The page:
Update: As Pawel Adamski notes, performance has changed in more recent HotSpot. javac still produces exactly the same code, but the bytecode compiler cheats. Simple testing entirely fails because the entire body of code is thrown away. Summing System.identityHashCode (not String.hashCode) shows the StringBuffer code has a slight advantage. Subject to change when the next update is released, or if you use a different JVM. From @lukaseder, a list of HotSpot JVM intrinsics.

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Practical Experience using Stripes?

I am coming from an Enterprise Java background which involves a fairly heavyweight software stack, and have recently discovered the
Stripes framework; my initial impression is that this seems to do a good job of minimising the unpleasant parts of building a web application in Java.

Has anyone used Stripes for a project that has gone live? And can you share your experiences from the project? Also, did you consider any other technologies and (if so) why did you chose Stripes?

Answer

We’ve been using Stripes for about 4 years now. Our stack is Stripes/EJB3/JPA.

Many use Stripes plus Stripernate as a single, full stack solution. We don’t because we want our business logic within the EJB tier, so we simply rely on JPA Entities as combined Model and DTO.

Stripes does the binding to our Entities/DTO and we shove them back in to the EJB tier for work. For most of our CRUD stuff this is very thing and straightforward, making our 80% use case trivial to work with. Yet we have the flexibility to do whatever we want for the edge cases that always come up with complicate applications.

We have a very large base Action Bean which encapsulates the bulk of our CRUD operations that makes call backs in to the individual subclasses specific to the entities and forms.

We also have a large internal tag file library to manage our pages, security, navigation, tasks, etc. A simple CRUD edit form is little more than a list of field names, and we get all of the chrome and menus and access controls “for free”.

The beauty of this is that we get to keep the HTTP request based metaphor that we like and we get to choose the individual parts of the system rather than use one fat stack. The Stripes layer is lean and mean, and never gets in our way.

We have a bunch of Ajax integrating YUI and JQuery, all working against our Stripes and EJB stack painlessly.

I also ported a lighter version of the stack to GAE for a sample project, basically having to do minor work to our EJB tier. So, the entire stack is very nimble and amicable to change. Stripes is a big factor of that since we let it do the few things that it does, and does very well. Then delegate the rest to other parts of the stack.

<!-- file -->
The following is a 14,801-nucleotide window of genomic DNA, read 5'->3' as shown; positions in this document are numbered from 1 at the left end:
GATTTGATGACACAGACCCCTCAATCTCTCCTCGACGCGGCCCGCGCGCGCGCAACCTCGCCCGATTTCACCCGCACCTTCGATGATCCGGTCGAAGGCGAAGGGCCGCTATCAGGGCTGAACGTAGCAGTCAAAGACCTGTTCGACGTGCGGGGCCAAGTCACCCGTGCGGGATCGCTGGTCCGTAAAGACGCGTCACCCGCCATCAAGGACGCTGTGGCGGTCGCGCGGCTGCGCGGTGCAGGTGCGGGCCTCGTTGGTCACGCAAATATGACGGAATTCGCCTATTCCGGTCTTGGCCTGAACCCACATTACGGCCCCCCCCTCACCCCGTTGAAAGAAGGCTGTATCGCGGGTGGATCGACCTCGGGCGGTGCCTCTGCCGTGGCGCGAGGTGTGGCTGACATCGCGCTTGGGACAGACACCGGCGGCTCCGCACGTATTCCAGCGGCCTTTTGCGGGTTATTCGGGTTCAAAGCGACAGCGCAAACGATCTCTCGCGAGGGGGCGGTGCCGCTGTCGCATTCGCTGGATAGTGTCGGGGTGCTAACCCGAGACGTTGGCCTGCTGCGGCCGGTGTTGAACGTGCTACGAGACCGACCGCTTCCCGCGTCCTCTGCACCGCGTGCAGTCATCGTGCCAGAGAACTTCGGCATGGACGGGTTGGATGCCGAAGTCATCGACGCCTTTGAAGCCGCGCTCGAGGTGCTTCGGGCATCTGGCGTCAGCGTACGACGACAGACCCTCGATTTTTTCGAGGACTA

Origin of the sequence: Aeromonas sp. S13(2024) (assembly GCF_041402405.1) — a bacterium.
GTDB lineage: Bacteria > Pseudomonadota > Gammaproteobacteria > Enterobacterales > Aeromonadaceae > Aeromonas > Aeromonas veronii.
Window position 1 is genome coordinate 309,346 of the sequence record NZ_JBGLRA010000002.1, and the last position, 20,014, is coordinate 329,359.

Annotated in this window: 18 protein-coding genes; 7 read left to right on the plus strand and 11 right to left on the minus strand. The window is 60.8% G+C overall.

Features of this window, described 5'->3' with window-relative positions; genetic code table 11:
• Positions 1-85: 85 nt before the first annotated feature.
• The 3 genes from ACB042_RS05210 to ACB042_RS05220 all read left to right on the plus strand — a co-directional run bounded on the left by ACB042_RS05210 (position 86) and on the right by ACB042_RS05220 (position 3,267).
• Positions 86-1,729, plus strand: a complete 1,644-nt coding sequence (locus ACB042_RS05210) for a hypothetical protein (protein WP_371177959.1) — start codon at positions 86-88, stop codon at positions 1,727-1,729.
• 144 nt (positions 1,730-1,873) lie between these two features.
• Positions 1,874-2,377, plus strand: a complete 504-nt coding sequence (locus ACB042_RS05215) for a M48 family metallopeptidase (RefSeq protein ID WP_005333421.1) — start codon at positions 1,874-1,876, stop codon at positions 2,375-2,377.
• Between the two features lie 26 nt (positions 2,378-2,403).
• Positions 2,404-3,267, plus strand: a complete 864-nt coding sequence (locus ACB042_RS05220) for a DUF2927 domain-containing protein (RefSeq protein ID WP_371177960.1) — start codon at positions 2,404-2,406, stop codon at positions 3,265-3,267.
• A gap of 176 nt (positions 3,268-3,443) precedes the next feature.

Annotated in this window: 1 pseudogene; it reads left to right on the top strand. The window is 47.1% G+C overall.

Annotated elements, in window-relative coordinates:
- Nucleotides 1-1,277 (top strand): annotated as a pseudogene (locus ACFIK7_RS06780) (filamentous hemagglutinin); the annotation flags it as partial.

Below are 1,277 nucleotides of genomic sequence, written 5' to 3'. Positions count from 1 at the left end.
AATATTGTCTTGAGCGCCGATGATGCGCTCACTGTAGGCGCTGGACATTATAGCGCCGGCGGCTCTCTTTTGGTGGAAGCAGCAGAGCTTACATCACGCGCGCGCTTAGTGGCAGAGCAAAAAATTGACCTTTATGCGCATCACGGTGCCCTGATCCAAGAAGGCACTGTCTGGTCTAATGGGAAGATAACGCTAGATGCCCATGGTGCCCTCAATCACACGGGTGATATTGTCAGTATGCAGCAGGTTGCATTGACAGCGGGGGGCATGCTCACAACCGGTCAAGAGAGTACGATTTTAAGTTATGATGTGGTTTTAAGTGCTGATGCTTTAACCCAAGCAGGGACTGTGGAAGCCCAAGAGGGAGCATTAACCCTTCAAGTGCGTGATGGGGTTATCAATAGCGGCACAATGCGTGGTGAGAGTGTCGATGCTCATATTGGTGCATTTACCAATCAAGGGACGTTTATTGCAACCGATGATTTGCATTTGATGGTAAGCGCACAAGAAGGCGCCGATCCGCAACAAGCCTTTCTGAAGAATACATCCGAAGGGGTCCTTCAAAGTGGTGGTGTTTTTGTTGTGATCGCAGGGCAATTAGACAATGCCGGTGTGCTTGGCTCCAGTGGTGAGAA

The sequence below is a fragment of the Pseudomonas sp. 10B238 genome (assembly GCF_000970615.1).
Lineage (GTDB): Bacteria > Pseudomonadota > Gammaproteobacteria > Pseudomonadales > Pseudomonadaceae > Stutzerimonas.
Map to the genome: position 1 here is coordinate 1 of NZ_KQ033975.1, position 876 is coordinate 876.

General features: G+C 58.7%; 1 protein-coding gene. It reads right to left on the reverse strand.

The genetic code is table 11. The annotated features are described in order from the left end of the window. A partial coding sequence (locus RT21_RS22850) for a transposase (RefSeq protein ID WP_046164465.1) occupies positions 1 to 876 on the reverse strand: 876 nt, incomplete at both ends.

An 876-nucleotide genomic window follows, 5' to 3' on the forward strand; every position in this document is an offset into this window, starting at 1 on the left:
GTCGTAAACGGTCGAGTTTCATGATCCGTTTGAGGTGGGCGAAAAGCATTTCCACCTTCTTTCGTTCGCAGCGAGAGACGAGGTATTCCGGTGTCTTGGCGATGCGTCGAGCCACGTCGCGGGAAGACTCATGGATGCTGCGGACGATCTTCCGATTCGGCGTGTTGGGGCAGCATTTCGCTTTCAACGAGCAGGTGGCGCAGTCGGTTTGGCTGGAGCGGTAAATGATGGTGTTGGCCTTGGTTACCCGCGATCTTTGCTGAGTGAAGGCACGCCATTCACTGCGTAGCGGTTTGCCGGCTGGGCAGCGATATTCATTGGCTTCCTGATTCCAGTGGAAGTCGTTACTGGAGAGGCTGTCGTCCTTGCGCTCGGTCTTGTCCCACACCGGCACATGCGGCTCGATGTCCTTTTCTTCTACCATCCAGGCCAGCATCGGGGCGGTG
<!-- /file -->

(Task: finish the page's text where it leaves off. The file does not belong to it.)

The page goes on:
As always there are parts folks would rather have different at times, but Stripes would be the last part to go in our stack, frankly. It could be better at supporting the full HTTP verb set, but I’d rather fix Stripes to do that better than switch over to something else.

Categories
discuss

JUnit for database code

I’ve been trying to implement unit testing and currently have some code that does the following:

  1. query external database, loading
    into a feed table
  2. query a view,
    which is a delta of my feed and data
    tables, updating data table to match
    feed table

my unit testing strategy is this:

I have a testing database that I am free to manipulate.

  1. in setUP(), load some data into my testing db
  2. run my code, using my testing db as the source
  3. inspect the data table, checking for counts and the existence/non existence of certain records
  4. clear testing db, loading in a different set of data
  5. run code again
  6. inspect data table again

Obviously I have the data sets that I load into the source db set up such that I know certain records should be added,deleted,updated, etc.

It seems like this is a bit cumbersome and there should be an easier way? any suggestions?

Answer

Is it your intent to test the view which generates the deltas, or to test that your code correctly adds, deletes and updates in response to the view?

If you want to test the view, you could use a tool like DBUnit to populate your feed and data tables with various data whose delta you’ve manually calculated. Then, for each test you would verify that the view returns a matching set.

If you want to test how your code responds to diffs detected by the view, I would try to abstract away database access. I imagine an java method to which you can pass a result set (or list of POJO/DTO’s) and returns a list of parameter Object arrays (again, or POJO’s) to be added. Other methods would parse the diff list for items to be removed and updated. You could then create a mock result set or pojo’s, pass them to your code and verify the correct parameters are returned. All without touching a database.

I think the key is to break your process into parts and test each of those as independently as possible.

Source: stackoverflow